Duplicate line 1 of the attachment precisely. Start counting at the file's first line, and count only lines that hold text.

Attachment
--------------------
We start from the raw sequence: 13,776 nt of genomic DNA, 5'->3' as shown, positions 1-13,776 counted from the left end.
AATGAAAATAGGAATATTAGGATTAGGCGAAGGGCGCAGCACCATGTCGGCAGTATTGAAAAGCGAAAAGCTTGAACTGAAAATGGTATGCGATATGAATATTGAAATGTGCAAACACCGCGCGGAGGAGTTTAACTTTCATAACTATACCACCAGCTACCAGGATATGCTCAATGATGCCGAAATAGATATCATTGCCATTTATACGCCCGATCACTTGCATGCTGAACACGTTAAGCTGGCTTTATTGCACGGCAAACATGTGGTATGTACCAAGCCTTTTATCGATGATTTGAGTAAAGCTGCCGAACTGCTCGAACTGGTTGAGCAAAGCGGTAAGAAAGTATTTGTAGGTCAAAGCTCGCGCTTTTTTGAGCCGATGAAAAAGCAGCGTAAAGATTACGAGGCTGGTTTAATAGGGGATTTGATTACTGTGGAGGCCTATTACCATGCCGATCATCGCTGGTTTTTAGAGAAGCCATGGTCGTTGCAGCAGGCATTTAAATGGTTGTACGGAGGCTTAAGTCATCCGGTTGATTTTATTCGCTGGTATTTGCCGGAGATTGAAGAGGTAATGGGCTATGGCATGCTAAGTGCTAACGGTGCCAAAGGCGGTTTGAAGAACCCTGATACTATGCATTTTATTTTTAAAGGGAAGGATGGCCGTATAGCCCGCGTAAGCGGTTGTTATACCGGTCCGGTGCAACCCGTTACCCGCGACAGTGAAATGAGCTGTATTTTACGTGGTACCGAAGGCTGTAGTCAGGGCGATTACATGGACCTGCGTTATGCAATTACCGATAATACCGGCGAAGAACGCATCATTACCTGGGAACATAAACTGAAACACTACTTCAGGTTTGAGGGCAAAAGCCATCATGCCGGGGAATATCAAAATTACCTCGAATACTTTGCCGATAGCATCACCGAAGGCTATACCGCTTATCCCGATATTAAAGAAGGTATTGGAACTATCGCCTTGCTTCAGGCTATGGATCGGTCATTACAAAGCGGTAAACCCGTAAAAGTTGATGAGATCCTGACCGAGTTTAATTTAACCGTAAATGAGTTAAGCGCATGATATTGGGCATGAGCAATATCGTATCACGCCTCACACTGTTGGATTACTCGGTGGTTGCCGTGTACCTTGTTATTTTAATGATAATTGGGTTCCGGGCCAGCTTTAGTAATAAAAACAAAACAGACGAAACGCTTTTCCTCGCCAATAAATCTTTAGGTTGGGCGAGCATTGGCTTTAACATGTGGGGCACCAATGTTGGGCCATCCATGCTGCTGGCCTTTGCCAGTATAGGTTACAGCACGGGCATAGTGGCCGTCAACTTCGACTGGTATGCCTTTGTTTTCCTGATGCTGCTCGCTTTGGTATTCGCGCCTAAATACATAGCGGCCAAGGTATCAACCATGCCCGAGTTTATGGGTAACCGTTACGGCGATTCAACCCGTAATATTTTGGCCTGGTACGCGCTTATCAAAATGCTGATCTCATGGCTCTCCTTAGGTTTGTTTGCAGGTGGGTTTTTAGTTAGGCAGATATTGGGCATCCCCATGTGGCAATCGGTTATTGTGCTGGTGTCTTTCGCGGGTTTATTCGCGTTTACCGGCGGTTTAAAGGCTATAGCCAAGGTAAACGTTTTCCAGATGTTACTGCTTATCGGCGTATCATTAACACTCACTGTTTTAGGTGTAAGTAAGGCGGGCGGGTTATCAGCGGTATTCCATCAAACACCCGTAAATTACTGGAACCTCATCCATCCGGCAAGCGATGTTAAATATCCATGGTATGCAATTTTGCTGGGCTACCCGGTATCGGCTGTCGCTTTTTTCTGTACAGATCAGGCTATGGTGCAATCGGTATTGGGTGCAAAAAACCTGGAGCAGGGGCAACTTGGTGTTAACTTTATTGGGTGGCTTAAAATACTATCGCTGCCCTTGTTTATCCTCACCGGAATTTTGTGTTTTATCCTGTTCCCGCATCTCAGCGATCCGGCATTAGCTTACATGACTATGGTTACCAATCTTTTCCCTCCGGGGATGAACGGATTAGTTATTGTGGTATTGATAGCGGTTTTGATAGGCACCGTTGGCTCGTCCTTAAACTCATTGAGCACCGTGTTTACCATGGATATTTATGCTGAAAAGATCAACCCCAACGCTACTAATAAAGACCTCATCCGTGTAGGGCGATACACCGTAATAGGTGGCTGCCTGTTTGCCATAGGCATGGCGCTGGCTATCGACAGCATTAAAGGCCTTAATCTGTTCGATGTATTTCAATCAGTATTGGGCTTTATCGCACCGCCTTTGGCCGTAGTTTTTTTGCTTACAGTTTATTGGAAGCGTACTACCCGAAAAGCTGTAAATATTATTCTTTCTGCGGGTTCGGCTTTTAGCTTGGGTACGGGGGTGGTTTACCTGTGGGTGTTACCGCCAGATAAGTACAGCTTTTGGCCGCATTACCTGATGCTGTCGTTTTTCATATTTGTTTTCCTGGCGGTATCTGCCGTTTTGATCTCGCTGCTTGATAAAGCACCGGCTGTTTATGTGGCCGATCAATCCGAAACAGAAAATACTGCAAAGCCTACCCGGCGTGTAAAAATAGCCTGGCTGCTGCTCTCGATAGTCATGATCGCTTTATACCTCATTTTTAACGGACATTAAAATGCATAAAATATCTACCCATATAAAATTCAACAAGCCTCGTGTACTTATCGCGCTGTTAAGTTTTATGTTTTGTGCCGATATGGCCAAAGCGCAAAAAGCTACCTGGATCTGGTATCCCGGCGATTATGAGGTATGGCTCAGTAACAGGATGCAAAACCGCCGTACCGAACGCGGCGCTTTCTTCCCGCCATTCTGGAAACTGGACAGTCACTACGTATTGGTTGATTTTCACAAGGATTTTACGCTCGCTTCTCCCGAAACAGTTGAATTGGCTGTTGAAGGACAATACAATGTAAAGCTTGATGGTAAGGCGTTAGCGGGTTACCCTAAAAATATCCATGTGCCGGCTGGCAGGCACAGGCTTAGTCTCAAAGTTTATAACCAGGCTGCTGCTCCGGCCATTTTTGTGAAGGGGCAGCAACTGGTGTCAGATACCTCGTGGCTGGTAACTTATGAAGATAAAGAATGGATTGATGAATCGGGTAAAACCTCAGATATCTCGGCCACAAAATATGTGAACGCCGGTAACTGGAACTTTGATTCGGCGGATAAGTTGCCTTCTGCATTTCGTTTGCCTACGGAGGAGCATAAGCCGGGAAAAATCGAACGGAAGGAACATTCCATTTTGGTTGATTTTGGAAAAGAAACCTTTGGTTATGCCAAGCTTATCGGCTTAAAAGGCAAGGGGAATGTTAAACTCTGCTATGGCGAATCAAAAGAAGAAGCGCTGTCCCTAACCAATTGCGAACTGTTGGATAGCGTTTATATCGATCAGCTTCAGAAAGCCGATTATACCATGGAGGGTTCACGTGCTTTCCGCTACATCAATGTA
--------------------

We start from the raw sequence: 13,776 nt of genomic DNA, 5'->3' as shown, positions 1-13,776 counted from the left end.